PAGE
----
“Deadly Sweet” from Cult Epics

Shot in England by an Italian director with a French leading man and a Swedish sex-doll leading lady (both dubbed into Italian), Deadly Sweet is advertised as a giallo (an Italian horror with cruel and flamboyant murders) but is really a vague murder mystery romp directed as a pop-art object. Jean-Louis Trintignant stars as an out-of-work actor who spots sex-kitten Ewa Aulin at a disco and rushes her out of a murder scene where she’s the prime suspect. As they flee down the steps of the fire escape, the screen shifts into grainy black and white and fragments into split screens and repeated images while the percussion of the metallic march fills the soundtrack. That’s just a taste of the stylistic playroom to come. Tinto Brass went on to a career in soft-core erotic movies (most notably the grotesque Caligula), but here he’s embracing the creative energy and anything-goes culture of sixties cinema and tossing every impulse into the film.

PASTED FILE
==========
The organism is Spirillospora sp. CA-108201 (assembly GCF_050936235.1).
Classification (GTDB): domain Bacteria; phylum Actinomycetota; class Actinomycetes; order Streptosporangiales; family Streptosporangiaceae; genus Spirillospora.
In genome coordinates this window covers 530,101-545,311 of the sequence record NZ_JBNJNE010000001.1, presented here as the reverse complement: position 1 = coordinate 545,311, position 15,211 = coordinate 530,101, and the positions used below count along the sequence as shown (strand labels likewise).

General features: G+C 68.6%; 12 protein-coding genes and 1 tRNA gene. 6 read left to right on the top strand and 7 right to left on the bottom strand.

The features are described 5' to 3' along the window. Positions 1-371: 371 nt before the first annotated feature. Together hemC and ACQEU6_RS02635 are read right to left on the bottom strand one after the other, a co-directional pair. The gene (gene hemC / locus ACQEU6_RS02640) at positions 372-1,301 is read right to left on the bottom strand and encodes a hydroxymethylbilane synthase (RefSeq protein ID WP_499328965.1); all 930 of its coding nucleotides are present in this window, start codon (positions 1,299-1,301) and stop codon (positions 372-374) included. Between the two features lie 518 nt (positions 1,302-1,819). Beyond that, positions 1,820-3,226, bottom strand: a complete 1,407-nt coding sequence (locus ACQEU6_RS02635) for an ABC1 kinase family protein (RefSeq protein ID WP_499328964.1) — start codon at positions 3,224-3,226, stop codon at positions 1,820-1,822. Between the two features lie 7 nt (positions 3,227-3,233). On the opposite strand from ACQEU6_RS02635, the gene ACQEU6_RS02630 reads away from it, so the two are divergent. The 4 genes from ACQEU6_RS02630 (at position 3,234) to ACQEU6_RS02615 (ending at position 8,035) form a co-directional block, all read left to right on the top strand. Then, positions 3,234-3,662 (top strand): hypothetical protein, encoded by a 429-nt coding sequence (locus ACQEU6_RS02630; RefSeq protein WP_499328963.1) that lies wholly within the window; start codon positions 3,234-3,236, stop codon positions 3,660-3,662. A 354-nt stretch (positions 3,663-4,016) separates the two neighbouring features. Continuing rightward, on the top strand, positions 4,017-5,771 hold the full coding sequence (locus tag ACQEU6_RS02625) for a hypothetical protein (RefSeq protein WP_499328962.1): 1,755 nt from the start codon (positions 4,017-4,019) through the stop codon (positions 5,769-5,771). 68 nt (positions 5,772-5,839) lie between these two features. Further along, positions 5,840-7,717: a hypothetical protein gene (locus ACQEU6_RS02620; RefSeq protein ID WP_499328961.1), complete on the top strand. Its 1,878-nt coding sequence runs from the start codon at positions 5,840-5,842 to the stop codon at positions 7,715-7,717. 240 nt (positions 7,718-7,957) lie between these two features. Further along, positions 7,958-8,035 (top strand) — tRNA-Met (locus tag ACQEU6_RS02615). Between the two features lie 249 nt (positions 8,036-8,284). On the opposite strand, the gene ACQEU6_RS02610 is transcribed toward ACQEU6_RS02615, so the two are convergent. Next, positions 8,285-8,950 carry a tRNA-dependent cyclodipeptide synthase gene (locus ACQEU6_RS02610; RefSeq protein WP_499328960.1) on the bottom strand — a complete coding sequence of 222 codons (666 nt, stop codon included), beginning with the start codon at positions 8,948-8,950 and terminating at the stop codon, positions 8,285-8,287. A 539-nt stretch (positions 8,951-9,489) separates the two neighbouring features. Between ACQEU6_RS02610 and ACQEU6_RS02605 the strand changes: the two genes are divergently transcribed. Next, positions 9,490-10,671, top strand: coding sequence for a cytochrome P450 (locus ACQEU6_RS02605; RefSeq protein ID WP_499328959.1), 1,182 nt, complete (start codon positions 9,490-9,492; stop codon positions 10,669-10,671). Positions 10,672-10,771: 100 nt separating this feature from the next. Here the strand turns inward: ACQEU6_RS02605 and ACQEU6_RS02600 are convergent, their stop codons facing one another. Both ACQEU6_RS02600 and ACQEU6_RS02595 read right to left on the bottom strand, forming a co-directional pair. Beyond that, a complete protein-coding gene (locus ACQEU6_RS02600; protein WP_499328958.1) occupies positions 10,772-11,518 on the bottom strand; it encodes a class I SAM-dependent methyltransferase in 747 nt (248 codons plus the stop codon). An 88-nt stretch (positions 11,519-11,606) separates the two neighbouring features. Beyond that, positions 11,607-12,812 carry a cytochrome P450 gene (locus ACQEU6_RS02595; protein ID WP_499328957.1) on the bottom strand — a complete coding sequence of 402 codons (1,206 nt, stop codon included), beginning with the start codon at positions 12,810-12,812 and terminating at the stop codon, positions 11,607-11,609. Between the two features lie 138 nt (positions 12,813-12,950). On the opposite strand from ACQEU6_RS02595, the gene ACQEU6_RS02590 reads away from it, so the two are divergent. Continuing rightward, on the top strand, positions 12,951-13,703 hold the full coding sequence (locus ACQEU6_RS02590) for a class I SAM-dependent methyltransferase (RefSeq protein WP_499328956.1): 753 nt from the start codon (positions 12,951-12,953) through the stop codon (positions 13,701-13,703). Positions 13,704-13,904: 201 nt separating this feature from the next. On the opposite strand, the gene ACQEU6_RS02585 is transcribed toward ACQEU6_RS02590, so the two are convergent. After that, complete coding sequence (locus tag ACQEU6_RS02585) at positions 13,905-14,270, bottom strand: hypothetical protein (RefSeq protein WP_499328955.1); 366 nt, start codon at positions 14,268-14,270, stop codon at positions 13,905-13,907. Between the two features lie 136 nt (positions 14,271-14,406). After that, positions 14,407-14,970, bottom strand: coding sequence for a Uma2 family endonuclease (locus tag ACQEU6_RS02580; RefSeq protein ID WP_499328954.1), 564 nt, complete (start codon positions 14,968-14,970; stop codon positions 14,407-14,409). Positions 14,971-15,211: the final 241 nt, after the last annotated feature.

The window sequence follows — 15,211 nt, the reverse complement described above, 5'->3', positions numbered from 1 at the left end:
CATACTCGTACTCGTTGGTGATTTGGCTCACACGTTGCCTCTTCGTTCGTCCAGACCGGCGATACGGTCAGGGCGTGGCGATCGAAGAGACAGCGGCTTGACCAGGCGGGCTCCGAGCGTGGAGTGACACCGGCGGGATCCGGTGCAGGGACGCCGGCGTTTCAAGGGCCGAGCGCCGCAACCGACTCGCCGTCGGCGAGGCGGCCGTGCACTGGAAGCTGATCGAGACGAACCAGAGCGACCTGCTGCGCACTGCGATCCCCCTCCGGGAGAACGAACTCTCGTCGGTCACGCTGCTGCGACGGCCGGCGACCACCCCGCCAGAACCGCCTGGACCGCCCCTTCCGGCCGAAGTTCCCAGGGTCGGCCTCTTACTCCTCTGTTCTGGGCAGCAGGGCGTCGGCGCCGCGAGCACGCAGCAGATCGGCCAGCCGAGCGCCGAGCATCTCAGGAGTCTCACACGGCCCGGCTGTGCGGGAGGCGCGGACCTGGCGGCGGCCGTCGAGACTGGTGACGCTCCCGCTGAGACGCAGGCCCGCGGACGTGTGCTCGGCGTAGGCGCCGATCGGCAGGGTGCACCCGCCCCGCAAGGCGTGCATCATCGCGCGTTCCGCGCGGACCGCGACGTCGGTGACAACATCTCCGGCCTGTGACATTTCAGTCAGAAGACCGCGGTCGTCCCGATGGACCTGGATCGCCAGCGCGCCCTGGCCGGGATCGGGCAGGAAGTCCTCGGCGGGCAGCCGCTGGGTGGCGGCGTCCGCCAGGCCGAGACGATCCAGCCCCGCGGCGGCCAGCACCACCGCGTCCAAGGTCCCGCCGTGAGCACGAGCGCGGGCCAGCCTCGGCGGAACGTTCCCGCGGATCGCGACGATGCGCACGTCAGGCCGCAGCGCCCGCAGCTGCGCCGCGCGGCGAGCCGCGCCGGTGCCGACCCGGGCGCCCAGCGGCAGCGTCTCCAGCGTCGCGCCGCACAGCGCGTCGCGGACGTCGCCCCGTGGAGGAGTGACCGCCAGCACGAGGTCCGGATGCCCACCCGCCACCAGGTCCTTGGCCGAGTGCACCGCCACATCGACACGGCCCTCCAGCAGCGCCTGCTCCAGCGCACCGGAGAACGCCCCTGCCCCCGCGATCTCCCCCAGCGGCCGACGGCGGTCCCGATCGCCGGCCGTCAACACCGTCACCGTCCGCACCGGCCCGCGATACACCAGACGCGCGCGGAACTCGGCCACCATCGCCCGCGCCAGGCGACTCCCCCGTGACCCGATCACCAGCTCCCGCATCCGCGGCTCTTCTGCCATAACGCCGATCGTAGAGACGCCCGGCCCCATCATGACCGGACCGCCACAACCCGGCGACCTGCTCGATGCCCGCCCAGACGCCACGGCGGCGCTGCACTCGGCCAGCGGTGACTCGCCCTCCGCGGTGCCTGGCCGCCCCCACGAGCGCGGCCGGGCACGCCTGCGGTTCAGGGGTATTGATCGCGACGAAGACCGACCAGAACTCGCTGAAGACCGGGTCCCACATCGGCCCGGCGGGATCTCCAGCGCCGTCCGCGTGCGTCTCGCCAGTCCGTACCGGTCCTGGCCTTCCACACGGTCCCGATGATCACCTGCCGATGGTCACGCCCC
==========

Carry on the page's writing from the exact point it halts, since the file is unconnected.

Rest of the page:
The story is incomprehensible, having something to do with a stolen diary with apparently embarrassing disclosures, a dwarf who shadows the couple through the city, a group of thugs who kidnap Aulin, strip her down to her undergarments and tie her up in a kinky scene that evokes Bettie Page bondage. And yet it is a film of marvelous energy and delirious imagery. The style is appropriated from comic books, experimental cinema, the French New Wave and the British New Wave, with special attention to Godard and Richard Lester, Antonioni’s Blow-Up (a visit to a photography studio turns into an impromptu fashion shoot) and TV’s Batman (graffiti-esque word-balloon punctuations in a fight sequence). In other scenes, he sends the actors into the streets and shoots cinema verité style, following them through the foot traffic from a concealed camera and building the scene out of snatches reaction shots from the observers. It all ends up at “a happening,” a big counter-culture ball filled with hippies and social butterflies where Brass films the winding progress of Trintignant and Aulin through the crowd as if it were a concert movie. Aulin looks exactly like the kind of baby doll playgirl to be found at such a party, but Trintignant (who mugs it up in other comic scenes) it still pretty stiff and establishment in such a free and freaky atmosphere. It’s miscasting of the highest order and it matters not a whit. Brass is having a great time and it is infectious.